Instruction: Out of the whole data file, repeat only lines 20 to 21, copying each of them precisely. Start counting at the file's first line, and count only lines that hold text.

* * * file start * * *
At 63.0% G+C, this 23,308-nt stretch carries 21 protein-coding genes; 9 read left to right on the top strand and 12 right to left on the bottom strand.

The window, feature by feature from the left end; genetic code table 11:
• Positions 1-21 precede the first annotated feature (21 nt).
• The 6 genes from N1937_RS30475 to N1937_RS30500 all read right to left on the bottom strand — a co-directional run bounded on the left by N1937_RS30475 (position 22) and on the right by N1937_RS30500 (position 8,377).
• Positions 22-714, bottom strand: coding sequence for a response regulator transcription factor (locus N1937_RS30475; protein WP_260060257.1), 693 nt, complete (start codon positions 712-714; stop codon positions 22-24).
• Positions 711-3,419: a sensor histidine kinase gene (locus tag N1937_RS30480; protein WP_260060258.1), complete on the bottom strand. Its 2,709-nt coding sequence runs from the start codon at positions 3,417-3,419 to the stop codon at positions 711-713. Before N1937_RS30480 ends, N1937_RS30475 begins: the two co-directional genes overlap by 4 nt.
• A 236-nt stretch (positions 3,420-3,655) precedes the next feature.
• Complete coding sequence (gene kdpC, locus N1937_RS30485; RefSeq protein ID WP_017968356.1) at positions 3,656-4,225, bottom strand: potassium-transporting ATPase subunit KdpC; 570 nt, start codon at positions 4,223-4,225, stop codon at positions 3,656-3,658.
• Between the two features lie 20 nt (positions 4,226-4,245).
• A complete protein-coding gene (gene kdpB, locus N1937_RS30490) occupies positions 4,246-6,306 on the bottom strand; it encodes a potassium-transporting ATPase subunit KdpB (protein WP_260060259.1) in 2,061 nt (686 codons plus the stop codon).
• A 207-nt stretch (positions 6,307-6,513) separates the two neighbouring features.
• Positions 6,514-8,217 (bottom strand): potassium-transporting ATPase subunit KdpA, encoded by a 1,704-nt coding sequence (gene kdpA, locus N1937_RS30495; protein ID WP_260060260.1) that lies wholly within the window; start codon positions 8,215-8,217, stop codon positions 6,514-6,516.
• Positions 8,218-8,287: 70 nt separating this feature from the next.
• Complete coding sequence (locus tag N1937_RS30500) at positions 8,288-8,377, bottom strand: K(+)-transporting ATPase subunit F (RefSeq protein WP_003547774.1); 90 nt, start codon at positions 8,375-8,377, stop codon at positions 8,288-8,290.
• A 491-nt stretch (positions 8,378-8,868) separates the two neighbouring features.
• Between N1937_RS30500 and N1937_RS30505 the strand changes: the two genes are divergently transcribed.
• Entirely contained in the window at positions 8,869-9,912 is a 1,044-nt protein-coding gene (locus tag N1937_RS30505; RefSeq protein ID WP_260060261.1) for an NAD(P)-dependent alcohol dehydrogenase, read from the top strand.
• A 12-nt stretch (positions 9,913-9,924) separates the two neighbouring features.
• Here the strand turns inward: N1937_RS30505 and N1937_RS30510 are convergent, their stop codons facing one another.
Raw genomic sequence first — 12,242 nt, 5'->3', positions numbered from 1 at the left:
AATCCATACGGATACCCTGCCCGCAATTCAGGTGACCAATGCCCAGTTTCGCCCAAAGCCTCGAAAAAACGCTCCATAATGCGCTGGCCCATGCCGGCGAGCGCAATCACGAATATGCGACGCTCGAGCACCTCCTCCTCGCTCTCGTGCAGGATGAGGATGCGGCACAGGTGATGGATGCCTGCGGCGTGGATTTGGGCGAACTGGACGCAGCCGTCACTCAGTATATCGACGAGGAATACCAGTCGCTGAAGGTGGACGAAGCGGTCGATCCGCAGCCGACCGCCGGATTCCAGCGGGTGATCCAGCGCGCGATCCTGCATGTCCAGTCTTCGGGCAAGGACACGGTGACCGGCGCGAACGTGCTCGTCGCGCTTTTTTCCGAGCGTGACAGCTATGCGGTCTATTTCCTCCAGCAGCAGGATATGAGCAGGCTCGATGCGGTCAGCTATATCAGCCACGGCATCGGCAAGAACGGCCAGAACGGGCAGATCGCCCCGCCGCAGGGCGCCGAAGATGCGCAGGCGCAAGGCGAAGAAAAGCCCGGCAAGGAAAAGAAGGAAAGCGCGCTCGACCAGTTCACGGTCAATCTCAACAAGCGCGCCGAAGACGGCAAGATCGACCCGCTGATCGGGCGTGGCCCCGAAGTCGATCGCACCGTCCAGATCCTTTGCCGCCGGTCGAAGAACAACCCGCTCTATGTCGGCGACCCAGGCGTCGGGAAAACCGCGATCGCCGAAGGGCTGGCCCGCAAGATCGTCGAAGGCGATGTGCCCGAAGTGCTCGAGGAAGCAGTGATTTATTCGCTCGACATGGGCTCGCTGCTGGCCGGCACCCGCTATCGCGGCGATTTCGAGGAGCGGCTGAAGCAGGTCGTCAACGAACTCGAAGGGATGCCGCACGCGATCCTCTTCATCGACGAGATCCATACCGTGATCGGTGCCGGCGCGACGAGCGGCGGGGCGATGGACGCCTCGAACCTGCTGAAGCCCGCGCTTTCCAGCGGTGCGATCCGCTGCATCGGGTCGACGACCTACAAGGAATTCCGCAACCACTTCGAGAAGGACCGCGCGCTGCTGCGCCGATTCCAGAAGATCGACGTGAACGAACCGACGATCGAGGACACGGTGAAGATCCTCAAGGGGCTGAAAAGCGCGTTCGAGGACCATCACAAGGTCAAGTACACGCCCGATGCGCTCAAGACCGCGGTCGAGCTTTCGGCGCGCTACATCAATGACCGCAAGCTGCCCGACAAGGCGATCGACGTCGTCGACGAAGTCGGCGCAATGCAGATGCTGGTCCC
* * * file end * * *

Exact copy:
Raw genomic sequence first — 12,242 nt, 5'->3', positions numbered from 1 at the left:
AATCCATACGGATACCCTGCCCGCAATTCAGGTGACCAATGCCCAGTTTCGCCCAAAGCCTCGAAAAAACGCTCCATAATGCGCTGGCCCATGCCGGCGAGCGCAATCACGAATATGCGACGCTCGAGCACCTCCTCCTCGCTCTCGTGCAGGATGAGGATGCGGCACAGGTGATGGATGCCTGCGGCGTGGATTTGGGCGAACTGGACGCAGCCGTCACTCAGTATATCGACGAGGAATACCAGTCGCTGAAGGTGGACGAAGCGGTCGATCCGCAGCCGACCGCCGGATTCCAGCGGGTGATCCAGCGCGCGATCCTGCATGTCCAGTCTTCGGGCAAGGACACGGTGACCGGCGCGAACGTGCTCGTCGCGCTTTTTTCCGAGCGTGACAGCTATGCGGTCTATTTCCTCCAGCAGCAGGATATGAGCAGGCTCGATGCGGTCAGCTATATCAGCCACGGCATCGGCAAGAACGGCCAGAACGGGCAGATCGCCCCGCCGCAGGGCGCCGAAGATGCGCAGGCGCAAGGCGAAGAAAAGCCCGGCAAGGAAAAGAAGGAAAGCGCGCTCGACCAGTTCACGGTCAATCTCAACAAGCGCGCCGAAGACGGCAAGATCGACCCGCTGATCGGGCGTGGCCCCGAAGTCGATCGCACCGTCCAGATCCTTTGCCGCCGGTCGAAGAACAACCCGCTCTATGTCGGCGACCCAGGCGTCGGGAAAACCGCGATCGCCGAAGGGCTGGCCCGCAAGATCGTCGAAGGCGATGTGCCCGAAGTGCTCGAGGAAGCAGTGATTTATTCGCTCGACATGGGCTCGCTGCTGGCCGGCACCCGCTATCGCGGCGATTTCGAGGAGCGGCTGAAGCAGGTCGTCAACGAACTCGAAGGGATGCCGCACGCGATCCTCTTCATCGACGAGATCCATACCGTGATCGGTGCCGGCGCGACGAGCGGCGGGGCGATGGACGCCTCGAACCTGCTGAAGCCCGCGCTTTCCAGCGGTGCGATCCGCTGCATCGGGTCGACGACCTACAAGGAATTCCGCAACCACTTCGAGAAGGACCGCGCGCTGCTGCGCCGATTCCAGAAGATCGACGTGAACGAACCGACGATCGAGGACACGGTGAAGATCCTCAAGGGGCTGAAAAGCGCGTTCGAGGACCATCACAAGGTCAAGTACACGCCCGATGCGCTCAAGACCGCGGTCGAGCTTTCGGCGCGCTACATCAATGACCGCAAGCTGCCCGACAAGGCGATCGACGTCGTCGACGAAGTCGGCGCAATGCAGATGCTGGTCCC